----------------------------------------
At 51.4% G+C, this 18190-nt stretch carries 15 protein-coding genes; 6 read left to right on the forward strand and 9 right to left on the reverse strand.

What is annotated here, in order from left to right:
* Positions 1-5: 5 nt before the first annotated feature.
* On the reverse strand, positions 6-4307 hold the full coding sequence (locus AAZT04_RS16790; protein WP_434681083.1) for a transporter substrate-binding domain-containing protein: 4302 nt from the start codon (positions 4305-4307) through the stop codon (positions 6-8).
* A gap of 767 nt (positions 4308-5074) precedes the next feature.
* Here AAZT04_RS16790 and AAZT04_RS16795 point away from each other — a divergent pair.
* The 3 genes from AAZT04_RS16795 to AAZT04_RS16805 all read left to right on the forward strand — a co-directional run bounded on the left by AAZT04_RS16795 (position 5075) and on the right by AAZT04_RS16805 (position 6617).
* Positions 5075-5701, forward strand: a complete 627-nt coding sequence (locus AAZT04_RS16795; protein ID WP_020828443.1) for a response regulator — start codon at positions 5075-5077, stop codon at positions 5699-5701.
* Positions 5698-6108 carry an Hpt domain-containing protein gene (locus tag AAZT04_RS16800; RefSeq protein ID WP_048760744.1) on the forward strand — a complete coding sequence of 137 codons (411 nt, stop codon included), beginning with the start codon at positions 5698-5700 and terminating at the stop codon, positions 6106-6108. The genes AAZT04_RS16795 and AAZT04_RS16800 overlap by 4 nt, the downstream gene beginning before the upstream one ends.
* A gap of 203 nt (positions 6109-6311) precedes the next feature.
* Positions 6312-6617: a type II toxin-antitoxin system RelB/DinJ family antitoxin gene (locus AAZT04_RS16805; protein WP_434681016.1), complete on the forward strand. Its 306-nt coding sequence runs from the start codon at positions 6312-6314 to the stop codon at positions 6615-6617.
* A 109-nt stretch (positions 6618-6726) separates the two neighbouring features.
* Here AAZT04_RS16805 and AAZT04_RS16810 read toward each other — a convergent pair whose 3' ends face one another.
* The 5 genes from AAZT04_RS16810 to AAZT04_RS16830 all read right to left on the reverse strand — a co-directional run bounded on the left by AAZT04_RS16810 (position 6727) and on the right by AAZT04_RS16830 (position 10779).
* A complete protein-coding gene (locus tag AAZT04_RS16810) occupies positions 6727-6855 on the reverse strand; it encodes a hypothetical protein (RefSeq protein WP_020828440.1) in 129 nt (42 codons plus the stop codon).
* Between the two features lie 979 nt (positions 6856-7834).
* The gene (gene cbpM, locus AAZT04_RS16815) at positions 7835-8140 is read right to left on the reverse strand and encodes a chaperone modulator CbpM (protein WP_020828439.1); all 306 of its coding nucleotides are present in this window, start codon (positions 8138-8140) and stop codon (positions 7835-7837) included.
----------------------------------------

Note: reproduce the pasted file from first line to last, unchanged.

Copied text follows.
At 51.4% G+C, this 18190-nt stretch carries 15 protein-coding genes; 6 read left to right on the forward strand and 9 right to left on the reverse strand.

What is annotated here, in order from left to right:
* Positions 1-5: 5 nt before the first annotated feature.
* On the reverse strand, positions 6-4307 hold the full coding sequence (locus AAZT04_RS16790; protein WP_434681083.1) for a transporter substrate-binding domain-containing protein: 4302 nt from the start codon (positions 4305-4307) through the stop codon (positions 6-8).
* A gap of 767 nt (positions 4308-5074) precedes the next feature.
* Here AAZT04_RS16790 and AAZT04_RS16795 point away from each other — a divergent pair.
* The 3 genes from AAZT04_RS16795 to AAZT04_RS16805 all read left to right on the forward strand — a co-directional run bounded on the left by AAZT04_RS16795 (position 5075) and on the right by AAZT04_RS16805 (position 6617).
* Positions 5075-5701, forward strand: a complete 627-nt coding sequence (locus AAZT04_RS16795; protein ID WP_020828443.1) for a response regulator — start codon at positions 5075-5077, stop codon at positions 5699-5701.
* Positions 5698-6108 carry an Hpt domain-containing protein gene (locus tag AAZT04_RS16800; RefSeq protein ID WP_048760744.1) on the forward strand — a complete coding sequence of 137 codons (411 nt, stop codon included), beginning with the start codon at positions 5698-5700 and terminating at the stop codon, positions 6106-6108. The genes AAZT04_RS16795 and AAZT04_RS16800 overlap by 4 nt, the downstream gene beginning before the upstream one ends.
* A gap of 203 nt (positions 6109-6311) precedes the next feature.
* Positions 6312-6617: a type II toxin-antitoxin system RelB/DinJ family antitoxin gene (locus AAZT04_RS16805; protein WP_434681016.1), complete on the forward strand. Its 306-nt coding sequence runs from the start codon at positions 6312-6314 to the stop codon at positions 6615-6617.
* A 109-nt stretch (positions 6618-6726) separates the two neighbouring features.
* Here AAZT04_RS16805 and AAZT04_RS16810 read toward each other — a convergent pair whose 3' ends face one another.
* The 5 genes from AAZT04_RS16810 to AAZT04_RS16830 all read right to left on the reverse strand — a co-directional run bounded on the left by AAZT04_RS16810 (position 6727) and on the right by AAZT04_RS16830 (position 10779).
* A complete protein-coding gene (locus tag AAZT04_RS16810) occupies positions 6727-6855 on the reverse strand; it encodes a hypothetical protein (RefSeq protein WP_020828440.1) in 129 nt (42 codons plus the stop codon).
* Between the two features lie 979 nt (positions 6856-7834).
* The gene (gene cbpM, locus AAZT04_RS16815) at positions 7835-8140 is read right to left on the reverse strand and encodes a chaperone modulator CbpM (protein WP_020828439.1); all 306 of its coding nucleotides are present in this window, start codon (positions 8138-8140) and stop codon (positions 7835-7837) included.